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New book "Génération zombie : enquête sur le scandale des antidépresseurs"


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Ariane Denoyel is a freelance journalist based in Grenoble, Isère, and the author of an investigation which will be published in mid-April by Fayard, "Génération zombie : enquête sur le scandale des antidépresseurs". Interview.

France Bleu Isère - The title of the book "Génération Zombie" is very evocative and very strong. You didn't choose the word "zombie" at random?

Ariane Denoyel - No, I assume it. I know it can be almost shocking, but that's how the victims of the most serious effects describe themselves. So I have really taken their words.

In fact, I think it was the book dedicated to a witness of your investigation who described this phenomenon to you: that of being almost absent from one's own body...

Exactly, David, who ended his life at the age of 23, in January 2020.

Not everyone who takes antidepressants is a zombie. I say this because it is perhaps important to remember that this is not a charge against all those who take antidepressants. In your book, your aim is not to make them feel guilty?

Oh no, certainly not. I think that the people who end up with these serious side effects - it's difficult to say what proportion of patients this represents - are rather victims. They are victims of widespread medical misinformation. In fact, the industry has created a bubble of false information. So really, we and the doctors are living in a world of medical fake news. Even doctors are not necessarily very well informed.

What made you want to take an interest in this subject? It is a sensitive subject and it is also taboo. Is it because you were at one point in your life on Prozac?

Yes, I was on Prozac and other antidepressants too. I remember very clearly a really unpleasant feeling of being disconnected. Well, it's very hard to describe. After several years, when I came across the work of a professor from Elis, it made me realize that it wasn't just me who reacted badly and for whom it wasn't effective at all. So it's rather that these are molecules which are not very effective and which have many undesirable effects.

The difficulty is that some people who take them regularly, if they stopped taking them from one day to the next, they would be even worse.

Yes, it's very dangerous to stop suddenly. You mustn't do it. All the great professors I have consulted insist on the fact that it is absolutely necessary to be well accompanied because it is very difficult to withdraw. Some people who have taken hard drugs say that it can be more difficult to withdraw from these antidepressants than from heroin or cocaine.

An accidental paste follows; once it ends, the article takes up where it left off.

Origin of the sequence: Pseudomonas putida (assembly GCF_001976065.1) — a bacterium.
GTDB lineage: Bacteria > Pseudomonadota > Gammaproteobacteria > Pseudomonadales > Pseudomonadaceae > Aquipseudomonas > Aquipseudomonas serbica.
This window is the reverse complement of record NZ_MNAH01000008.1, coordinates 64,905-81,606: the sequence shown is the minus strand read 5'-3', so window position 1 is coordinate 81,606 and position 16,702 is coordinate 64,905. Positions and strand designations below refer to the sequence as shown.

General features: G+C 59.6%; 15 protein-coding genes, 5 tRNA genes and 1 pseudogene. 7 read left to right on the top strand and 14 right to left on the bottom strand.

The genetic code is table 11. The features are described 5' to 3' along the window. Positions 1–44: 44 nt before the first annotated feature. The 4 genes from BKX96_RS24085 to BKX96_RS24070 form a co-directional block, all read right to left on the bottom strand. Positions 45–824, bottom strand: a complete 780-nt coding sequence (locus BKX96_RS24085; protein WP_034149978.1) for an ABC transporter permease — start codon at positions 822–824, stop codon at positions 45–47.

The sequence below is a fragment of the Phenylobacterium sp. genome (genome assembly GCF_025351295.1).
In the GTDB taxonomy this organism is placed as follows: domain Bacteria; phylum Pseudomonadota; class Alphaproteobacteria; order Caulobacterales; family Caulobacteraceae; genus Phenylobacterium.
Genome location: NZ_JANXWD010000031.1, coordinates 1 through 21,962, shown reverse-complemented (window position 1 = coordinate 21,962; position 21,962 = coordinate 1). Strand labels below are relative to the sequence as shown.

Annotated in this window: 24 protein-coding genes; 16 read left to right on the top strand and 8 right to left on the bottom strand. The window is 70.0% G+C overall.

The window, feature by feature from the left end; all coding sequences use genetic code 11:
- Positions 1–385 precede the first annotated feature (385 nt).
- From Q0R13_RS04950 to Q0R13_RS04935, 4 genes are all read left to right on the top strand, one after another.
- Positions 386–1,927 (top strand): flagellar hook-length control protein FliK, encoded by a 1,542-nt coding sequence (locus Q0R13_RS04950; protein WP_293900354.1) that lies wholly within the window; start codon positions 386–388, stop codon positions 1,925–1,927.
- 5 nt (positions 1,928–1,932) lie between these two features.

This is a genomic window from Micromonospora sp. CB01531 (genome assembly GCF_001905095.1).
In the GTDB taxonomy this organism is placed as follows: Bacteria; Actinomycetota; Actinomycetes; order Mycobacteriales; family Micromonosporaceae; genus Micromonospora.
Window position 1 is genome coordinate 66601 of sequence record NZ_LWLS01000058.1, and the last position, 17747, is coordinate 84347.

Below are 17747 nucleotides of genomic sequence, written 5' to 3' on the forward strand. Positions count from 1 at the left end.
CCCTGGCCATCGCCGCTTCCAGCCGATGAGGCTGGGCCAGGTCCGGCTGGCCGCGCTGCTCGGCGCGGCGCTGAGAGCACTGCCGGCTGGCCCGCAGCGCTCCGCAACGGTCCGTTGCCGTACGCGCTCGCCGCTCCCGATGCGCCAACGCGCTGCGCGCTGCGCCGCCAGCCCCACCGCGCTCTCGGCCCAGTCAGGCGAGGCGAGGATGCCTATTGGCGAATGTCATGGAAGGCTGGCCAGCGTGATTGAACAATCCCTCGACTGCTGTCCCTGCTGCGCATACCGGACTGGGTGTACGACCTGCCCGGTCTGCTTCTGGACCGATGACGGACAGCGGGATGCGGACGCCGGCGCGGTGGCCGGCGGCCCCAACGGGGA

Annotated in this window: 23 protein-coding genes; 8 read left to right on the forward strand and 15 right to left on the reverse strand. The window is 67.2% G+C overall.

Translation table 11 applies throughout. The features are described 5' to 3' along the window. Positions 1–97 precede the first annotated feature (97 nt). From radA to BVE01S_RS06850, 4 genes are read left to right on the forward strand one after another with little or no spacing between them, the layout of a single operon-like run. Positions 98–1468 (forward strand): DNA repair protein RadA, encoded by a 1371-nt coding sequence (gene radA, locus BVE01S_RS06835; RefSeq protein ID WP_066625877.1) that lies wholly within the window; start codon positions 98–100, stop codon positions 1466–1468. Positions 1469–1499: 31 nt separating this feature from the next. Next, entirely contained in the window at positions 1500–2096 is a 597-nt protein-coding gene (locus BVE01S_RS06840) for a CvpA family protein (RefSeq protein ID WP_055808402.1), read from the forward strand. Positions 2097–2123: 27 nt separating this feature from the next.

The current climate is obviously of concern to the government, which is also looking into the mental health of the French. There will be a conference on this subject next summer. Three confinements in one year, restrictions on freedom, loss of jobs, no prospects and, inevitably, more people asking their doctors for medication.

Yes, but drugs are not the only solution I think. And in any case, even if they decide to take them, I think it is very important that they are aware of the true benefit-risk ratio of these molecules. There has to be transparency. We all need transparency.

So you're saying that doctors should be trained, that they are perhaps being taken in by the laboratories, that doctors in good faith are prescribing these pills?

Absolutely. I don't blame doctors for prescribing them because the laboratories have considerable marketing power. They are perfectly able to direct the information from the beginning, from the clinical trials to the scientific press. So no, we can't blame doctors for being victims of this information bubble.

Ariane Denoyelle, you teach at the Grenoble and Échirolles School of Journalism (EJDG). Do you notice that students, young people in the prime of their lives, are not doing well because they have been deprived of their social life for several months. Have you seen this?

Yes, of course. I've seen that, it's extremely strong, the students are not doing well. Already, before the confinement, I think that the precariousness was very important among the students. Depression is also a consequence of social violence, when you are a precarious student, life is really very difficult, you have to combine a small job with studies, etc. So it was already hard. So it was already hard. But with the pandemic, it has become really hard.

The risk is that some students will become zombies if they use these drugs, is that what you're telling them?

I say that you really have to think about taking them. If you want to take these molecules, if you are considering it, you have to discuss it with your doctor. You have to get some information from several sources to get a more accurate picture of the benefits and risks.

In your book, there is also a point that you put forward. You talk about suicidal tendencies and the deep depression of some people, but there are also murderous impulses when you take drugs like that. You tell us that most of the killers in the United States were on psychotropic drugs.

This is what studies say when we look at trials. For example, that of James Eagan Holmes, the Aurora killer, it is very clear, there would not have been these murders if he had not been on medication. These studies give all sorts of examples and they go so far as to say that nine out of ten mass murderers in the United States are on psychotropic drugs.
 


This is an automatic translation from French; here is the original interview with video: https://www.francebleu.fr/infos/sante-sciences/generation-zombie-enquete-sur-le-scandale-des-antidepresseurs-publie-aux-editions-fayard-1618476046

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